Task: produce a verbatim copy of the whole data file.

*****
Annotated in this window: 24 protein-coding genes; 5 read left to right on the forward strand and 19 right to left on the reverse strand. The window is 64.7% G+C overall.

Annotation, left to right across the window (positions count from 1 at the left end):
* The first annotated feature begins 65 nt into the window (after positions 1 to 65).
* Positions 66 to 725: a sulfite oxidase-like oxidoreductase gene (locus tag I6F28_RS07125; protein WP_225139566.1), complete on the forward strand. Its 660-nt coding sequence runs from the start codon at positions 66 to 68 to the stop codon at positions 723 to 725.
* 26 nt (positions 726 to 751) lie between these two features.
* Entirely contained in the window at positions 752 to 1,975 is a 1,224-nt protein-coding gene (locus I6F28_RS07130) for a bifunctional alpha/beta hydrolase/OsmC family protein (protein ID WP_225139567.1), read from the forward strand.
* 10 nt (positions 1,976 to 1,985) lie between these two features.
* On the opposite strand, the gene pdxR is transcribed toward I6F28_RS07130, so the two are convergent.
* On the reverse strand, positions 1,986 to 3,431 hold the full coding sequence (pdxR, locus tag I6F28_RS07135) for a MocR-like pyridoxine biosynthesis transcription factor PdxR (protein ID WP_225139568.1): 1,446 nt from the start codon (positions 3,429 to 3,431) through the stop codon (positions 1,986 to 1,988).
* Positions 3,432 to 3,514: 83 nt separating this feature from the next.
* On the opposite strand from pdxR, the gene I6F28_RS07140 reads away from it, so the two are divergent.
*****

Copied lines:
Annotated in this window: 24 protein-coding genes; 5 read left to right on the forward strand and 19 right to left on the reverse strand. The window is 64.7% G+C overall.

Annotation, left to right across the window (positions count from 1 at the left end):
* The first annotated feature begins 65 nt into the window (after positions 1 to 65).
* Positions 66 to 725: a sulfite oxidase-like oxidoreductase gene (locus tag I6F28_RS07125; protein WP_225139566.1), complete on the forward strand. Its 660-nt coding sequence runs from the start codon at positions 66 to 68 to the stop codon at positions 723 to 725.
* 26 nt (positions 726 to 751) lie between these two features.
* Entirely contained in the window at positions 752 to 1,975 is a 1,224-nt protein-coding gene (locus I6F28_RS07130) for a bifunctional alpha/beta hydrolase/OsmC family protein (protein ID WP_225139567.1), read from the forward strand.
* 10 nt (positions 1,976 to 1,985) lie between these two features.
* On the opposite strand, the gene pdxR is transcribed toward I6F28_RS07130, so the two are convergent.
* On the reverse strand, positions 1,986 to 3,431 hold the full coding sequence (pdxR, locus tag I6F28_RS07135) for a MocR-like pyridoxine biosynthesis transcription factor PdxR (protein ID WP_225139568.1): 1,446 nt from the start codon (positions 3,429 to 3,431) through the stop codon (positions 1,986 to 1,988).
* Positions 3,432 to 3,514: 83 nt separating this feature from the next.
* On the opposite strand from pdxR, the gene I6F28_RS07140 reads away from it, so the two are divergent.